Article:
Portland Mayor Ted Wheeler has a message for constituents frustrated with the condition of their city: Portland is not dead.
In his annual State of the City address on Friday, Wheeler detailed his plans to revive the struggling city and said Portland was in the middle of “a newborn and fragile movement towards recovery.”
“We are beginning to bring back the parts of Portland that we love so much,” he told an online audience. “And together we will change the things that need to be changed.”
In recent months, poll after poll has shown many voters have a dismal view of the city and believe the current crop of local politicians are the wrong ones to fix a bevy of problems: rising gun violence, a historically high number of people sleeping outside and disconcertingly long holds on 911, to name a few.
While the mayor had pledged in his last annual address to make 2021 the “year of recovery,” many saw another year of unraveling. Wheeler said on Friday that 2022 would be the year he got to the heart of the city’s most pressing problems.
He touted his newly-released budget proposal for the upcoming fiscal year, which would funnel tens of millions of new dollars toward solving the basic quality of life challenges. The budget includes about $85 million for homeless services, $37 million in new investments in public safety and $20 million for street clean-up and repair efforts. The mayor is calling it “a budget with ears,” intended to be receptive to emails and calls from upset constituents.
The mayor also promoted several new ideas on Thursday. These included:
- An emergency declaration to streamline the way the city cleans. Currently, Wheeler said clean-up work — a broad category that could include getting rid of trash, graffiti and abandoned cars — is done by 20 different city programs overseen by eight different bureaus and five different City Council members. The mayor said that next week he plans to sign an emergency declaration that will bring all these programs under one command structure. He noted this structure will not deal with trash outside of homeless camps. He did not say to whom the new consolidated structure would report.
- A move for the city’s crime prevention program, which is currently under the Office of Community & Civic Life, and the Office of Violence Prevention, which the mayor controls, to the city’s new Community Safety Division, a new department that will oversee public safety initiatives. The mayor said the point of the reshuffling would be to help streamline the city’s approach to gun violence reduction. The community safety division is overseen by former Portland Fire Chief Mike Myers.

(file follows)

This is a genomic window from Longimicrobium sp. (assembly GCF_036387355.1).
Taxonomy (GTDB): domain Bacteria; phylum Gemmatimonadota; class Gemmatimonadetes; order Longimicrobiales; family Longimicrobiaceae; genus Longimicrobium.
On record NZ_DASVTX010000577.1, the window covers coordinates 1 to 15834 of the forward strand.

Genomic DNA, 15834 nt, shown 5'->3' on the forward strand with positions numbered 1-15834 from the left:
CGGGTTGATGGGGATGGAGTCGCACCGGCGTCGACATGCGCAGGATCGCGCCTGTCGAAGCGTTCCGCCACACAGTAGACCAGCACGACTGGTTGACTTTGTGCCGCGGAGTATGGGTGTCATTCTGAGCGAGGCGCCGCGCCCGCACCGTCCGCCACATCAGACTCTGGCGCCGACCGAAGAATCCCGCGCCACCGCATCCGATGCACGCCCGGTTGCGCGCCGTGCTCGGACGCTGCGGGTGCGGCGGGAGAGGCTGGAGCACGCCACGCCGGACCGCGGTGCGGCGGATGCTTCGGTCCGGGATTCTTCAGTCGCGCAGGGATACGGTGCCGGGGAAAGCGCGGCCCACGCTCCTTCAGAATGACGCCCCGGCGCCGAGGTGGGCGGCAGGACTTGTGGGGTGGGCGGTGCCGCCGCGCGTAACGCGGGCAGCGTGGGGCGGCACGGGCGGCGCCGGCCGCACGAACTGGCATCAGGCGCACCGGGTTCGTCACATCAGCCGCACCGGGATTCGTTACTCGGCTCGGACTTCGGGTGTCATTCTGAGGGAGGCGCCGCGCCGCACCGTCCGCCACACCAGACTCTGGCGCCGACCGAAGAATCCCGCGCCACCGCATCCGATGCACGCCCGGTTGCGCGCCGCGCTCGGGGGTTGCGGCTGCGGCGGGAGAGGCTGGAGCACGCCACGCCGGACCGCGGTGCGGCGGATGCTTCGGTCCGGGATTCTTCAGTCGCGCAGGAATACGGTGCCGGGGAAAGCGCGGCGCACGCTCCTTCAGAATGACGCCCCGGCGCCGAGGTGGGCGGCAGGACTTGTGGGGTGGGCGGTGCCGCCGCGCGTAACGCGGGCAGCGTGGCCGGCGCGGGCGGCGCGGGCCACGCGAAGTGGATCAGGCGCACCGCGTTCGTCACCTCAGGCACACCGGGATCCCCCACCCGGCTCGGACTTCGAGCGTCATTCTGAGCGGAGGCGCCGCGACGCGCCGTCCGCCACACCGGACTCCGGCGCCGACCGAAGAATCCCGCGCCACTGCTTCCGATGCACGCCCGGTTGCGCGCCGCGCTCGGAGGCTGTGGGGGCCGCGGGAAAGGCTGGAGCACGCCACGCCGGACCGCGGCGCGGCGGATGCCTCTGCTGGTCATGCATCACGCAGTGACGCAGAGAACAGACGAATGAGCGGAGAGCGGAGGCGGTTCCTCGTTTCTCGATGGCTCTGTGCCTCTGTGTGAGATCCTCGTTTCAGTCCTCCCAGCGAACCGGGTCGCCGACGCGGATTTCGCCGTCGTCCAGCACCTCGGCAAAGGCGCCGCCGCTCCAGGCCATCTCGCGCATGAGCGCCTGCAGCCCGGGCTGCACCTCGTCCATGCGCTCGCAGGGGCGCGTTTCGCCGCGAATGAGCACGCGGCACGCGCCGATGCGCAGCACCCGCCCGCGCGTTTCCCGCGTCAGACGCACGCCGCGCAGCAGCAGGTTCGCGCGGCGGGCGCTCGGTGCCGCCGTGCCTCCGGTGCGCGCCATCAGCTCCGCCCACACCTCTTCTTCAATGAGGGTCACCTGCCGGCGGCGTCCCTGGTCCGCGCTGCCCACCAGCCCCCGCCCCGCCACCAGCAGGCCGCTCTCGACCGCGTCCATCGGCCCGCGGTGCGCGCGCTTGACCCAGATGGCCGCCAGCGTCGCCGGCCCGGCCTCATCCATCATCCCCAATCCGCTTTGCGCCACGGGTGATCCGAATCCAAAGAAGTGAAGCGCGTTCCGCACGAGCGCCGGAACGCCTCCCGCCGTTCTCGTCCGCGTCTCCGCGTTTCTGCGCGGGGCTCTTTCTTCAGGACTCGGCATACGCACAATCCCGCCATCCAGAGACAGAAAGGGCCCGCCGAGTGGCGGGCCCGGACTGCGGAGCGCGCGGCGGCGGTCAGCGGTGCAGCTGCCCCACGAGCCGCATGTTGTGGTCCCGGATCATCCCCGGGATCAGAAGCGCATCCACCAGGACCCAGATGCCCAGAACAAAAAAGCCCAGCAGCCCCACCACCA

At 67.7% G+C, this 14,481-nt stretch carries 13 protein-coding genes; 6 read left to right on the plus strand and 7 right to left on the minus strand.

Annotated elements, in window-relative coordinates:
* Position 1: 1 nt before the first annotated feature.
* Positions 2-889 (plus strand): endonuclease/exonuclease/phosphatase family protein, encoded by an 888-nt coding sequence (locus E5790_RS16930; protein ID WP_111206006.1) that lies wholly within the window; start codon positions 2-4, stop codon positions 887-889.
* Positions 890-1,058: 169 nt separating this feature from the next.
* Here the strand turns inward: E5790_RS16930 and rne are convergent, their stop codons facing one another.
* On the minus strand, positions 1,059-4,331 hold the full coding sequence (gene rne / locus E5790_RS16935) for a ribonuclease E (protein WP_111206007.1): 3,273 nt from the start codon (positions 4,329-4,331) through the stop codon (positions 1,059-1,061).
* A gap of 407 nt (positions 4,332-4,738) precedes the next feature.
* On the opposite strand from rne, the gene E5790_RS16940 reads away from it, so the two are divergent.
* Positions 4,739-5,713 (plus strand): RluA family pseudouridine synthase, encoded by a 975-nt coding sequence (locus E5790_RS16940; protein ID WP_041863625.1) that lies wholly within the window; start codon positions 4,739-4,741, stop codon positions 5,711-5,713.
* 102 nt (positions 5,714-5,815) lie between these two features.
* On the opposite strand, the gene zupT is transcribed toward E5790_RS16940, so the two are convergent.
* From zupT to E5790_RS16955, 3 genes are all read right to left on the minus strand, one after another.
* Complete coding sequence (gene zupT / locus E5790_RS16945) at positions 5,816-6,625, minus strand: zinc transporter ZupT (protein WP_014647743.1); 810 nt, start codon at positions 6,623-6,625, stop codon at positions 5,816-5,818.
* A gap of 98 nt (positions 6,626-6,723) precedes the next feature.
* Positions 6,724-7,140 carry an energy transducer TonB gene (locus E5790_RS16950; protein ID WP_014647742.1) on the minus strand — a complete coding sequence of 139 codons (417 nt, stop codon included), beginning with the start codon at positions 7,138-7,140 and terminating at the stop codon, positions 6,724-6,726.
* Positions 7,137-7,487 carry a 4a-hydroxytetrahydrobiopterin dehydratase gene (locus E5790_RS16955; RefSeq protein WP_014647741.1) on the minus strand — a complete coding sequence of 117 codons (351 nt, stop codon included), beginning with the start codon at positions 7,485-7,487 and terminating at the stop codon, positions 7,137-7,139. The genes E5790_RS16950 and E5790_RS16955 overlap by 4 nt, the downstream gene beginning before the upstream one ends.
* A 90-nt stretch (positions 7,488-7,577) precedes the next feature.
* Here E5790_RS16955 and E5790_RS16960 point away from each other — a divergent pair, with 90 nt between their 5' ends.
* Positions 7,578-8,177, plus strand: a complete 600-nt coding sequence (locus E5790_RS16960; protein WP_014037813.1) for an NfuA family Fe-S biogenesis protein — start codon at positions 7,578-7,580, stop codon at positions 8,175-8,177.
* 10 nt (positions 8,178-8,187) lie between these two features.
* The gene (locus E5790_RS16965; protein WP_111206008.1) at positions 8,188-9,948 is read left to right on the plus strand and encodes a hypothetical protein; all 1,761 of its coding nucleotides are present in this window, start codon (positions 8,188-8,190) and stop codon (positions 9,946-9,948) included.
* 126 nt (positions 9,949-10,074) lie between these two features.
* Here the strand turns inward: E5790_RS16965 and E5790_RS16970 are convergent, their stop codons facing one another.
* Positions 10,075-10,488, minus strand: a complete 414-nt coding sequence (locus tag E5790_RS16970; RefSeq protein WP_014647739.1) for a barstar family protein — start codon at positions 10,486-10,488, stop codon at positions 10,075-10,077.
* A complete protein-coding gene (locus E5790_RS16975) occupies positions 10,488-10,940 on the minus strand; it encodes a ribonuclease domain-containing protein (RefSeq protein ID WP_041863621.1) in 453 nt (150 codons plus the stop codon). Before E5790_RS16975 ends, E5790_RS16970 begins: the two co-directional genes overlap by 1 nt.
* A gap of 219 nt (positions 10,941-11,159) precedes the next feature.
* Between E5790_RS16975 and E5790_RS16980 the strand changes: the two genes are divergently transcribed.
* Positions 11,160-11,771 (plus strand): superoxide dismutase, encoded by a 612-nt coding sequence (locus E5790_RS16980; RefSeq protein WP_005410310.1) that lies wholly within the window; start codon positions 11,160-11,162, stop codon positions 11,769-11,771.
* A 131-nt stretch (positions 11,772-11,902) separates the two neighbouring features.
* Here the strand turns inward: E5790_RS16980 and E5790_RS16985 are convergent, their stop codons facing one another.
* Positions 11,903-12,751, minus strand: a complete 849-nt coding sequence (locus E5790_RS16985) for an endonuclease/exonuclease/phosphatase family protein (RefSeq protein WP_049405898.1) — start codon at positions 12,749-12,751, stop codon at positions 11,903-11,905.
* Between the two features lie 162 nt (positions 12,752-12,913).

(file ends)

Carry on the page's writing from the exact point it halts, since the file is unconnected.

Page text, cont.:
- A push to combat gentrification and displacement of residents of color. The mayor was vague on what exactly this push would include but said he was making a plan to “fight back against out of control displacement and gentrification” fueled by rapidly increasing housing costs. He teased an “at-scale affordable housing plan” and noted the city is short an estimated 20,000 affordable housing units — one-third of which he said were in East Portland. He called affordability “Portland’s next moonshot”
- A plea to the state health authority to focus on funding mental health and addiction treatment, noting a dramatic spike in fentanyl deaths. He said he will be having “dialogues” with Multnomah County Chair Deborah Kafoury and state legislators to focus on changes in the way the government handles mental illness in the coming weeks.
Wheeler also endorsed potential changes to the city’s current form of government, decrying it as “systematically bigoted, red tape-ridden,” and antiquated. The mayor said he would not be waiting for charter changes to do some form of government restructuring on his own.
“I will not wait a year or longer for a more functional form of city government to be put in place,” he said. “The lives and livelihoods of Portlanders are at risk right now.”
Under the city’s unique commission form of government, council members are elected citywide and serve as both legislators and executives; each oversees a portfolio of city agencies assigned by the mayor. Advocates for change say the structure is dysfunctional, leaving too much political power in the hands of wealthy and white residents who tend to dominate citywide elections and forcing elected officials to serve as administrators for departments in which they often have little expertise.
The next time Wheeler gives his annual speech, that could be all behind him.
A 20-person Charter Review Commission has been considering changes. The commission released charter amendments earlier this week that, if passed by voters as drafted, would allow voters to rank candidates in order of their preference, expand the number of seats on the city council to 12 and create four new geographic districts. The public can weigh in on the changes until the end of May and the commission takes a final vote on what to send to voters in mid-June. Their recommended changes will then be placed on the November 2022 ballot.
In his Friday remarks, Wheeler urged people to adopt the changes in November.
Recent polls suggest they likely will. A citywide survey by FM3 Research conducted in late February and early March shows voters found the concept of ranked-choice voting “broadly appealing.” A survey of 610 likely voters by research firm GBAO in March found a majority of voters supported changing the city government structure so it would be led by a city manager.
But another poll suggests Wheeler may not be the best messenger to promote a new form of government.
A survey conducted this month by public opinion firm Lake Research Partners asked 500 likely voters how much weight they would give to endorsements made by eleven different local entities and politicians — including the Portland Business Alliance, small business owners, Commissioner Mingus Mapps and Wheeler. The mayor was deemed the least credible messenger by far.